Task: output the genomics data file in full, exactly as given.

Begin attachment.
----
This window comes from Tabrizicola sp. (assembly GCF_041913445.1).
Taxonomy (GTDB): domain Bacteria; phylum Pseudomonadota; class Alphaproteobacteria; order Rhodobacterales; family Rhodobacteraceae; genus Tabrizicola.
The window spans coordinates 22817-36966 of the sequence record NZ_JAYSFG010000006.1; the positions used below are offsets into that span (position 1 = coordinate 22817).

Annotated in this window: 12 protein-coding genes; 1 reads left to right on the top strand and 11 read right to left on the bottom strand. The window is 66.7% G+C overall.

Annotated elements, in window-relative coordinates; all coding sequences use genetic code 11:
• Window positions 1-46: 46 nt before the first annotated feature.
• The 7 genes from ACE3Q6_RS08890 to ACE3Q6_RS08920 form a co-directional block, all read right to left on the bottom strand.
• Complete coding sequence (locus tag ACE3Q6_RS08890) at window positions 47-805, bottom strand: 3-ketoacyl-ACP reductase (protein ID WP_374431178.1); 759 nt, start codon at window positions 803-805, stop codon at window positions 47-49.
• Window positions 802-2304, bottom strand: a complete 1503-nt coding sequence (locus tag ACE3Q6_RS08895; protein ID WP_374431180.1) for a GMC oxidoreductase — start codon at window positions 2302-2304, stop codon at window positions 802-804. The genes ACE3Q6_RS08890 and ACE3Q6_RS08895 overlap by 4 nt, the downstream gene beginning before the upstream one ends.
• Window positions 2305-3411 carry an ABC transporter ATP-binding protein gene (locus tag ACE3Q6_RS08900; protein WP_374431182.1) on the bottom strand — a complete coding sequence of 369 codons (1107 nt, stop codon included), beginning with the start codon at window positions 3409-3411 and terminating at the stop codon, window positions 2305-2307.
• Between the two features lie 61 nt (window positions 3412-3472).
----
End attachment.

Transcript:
This window comes from Tabrizicola sp. (assembly GCF_041913445.1).
Taxonomy (GTDB): domain Bacteria; phylum Pseudomonadota; class Alphaproteobacteria; order Rhodobacterales; family Rhodobacteraceae; genus Tabrizicola.
The window spans coordinates 22817-36966 of the sequence record NZ_JAYSFG010000006.1; the positions used below are offsets into that span (position 1 = coordinate 22817).

Annotated in this window: 12 protein-coding genes; 1 reads left to right on the top strand and 11 read right to left on the bottom strand. The window is 66.7% G+C overall.

Annotated elements, in window-relative coordinates; all coding sequences use genetic code 11:
• Window positions 1-46: 46 nt before the first annotated feature.
• The 7 genes from ACE3Q6_RS08890 to ACE3Q6_RS08920 form a co-directional block, all read right to left on the bottom strand.
• Complete coding sequence (locus tag ACE3Q6_RS08890) at window positions 47-805, bottom strand: 3-ketoacyl-ACP reductase (protein ID WP_374431178.1); 759 nt, start codon at window positions 803-805, stop codon at window positions 47-49.
• Window positions 802-2304, bottom strand: a complete 1503-nt coding sequence (locus tag ACE3Q6_RS08895; protein ID WP_374431180.1) for a GMC oxidoreductase — start codon at window positions 2302-2304, stop codon at window positions 802-804. The genes ACE3Q6_RS08890 and ACE3Q6_RS08895 overlap by 4 nt, the downstream gene beginning before the upstream one ends.
• Window positions 2305-3411 carry an ABC transporter ATP-binding protein gene (locus tag ACE3Q6_RS08900; protein WP_374431182.1) on the bottom strand — a complete coding sequence of 369 codons (1107 nt, stop codon included), beginning with the start codon at window positions 3409-3411 and terminating at the stop codon, window positions 2305-2307.
• Between the two features lie 61 nt (window positions 3412-3472).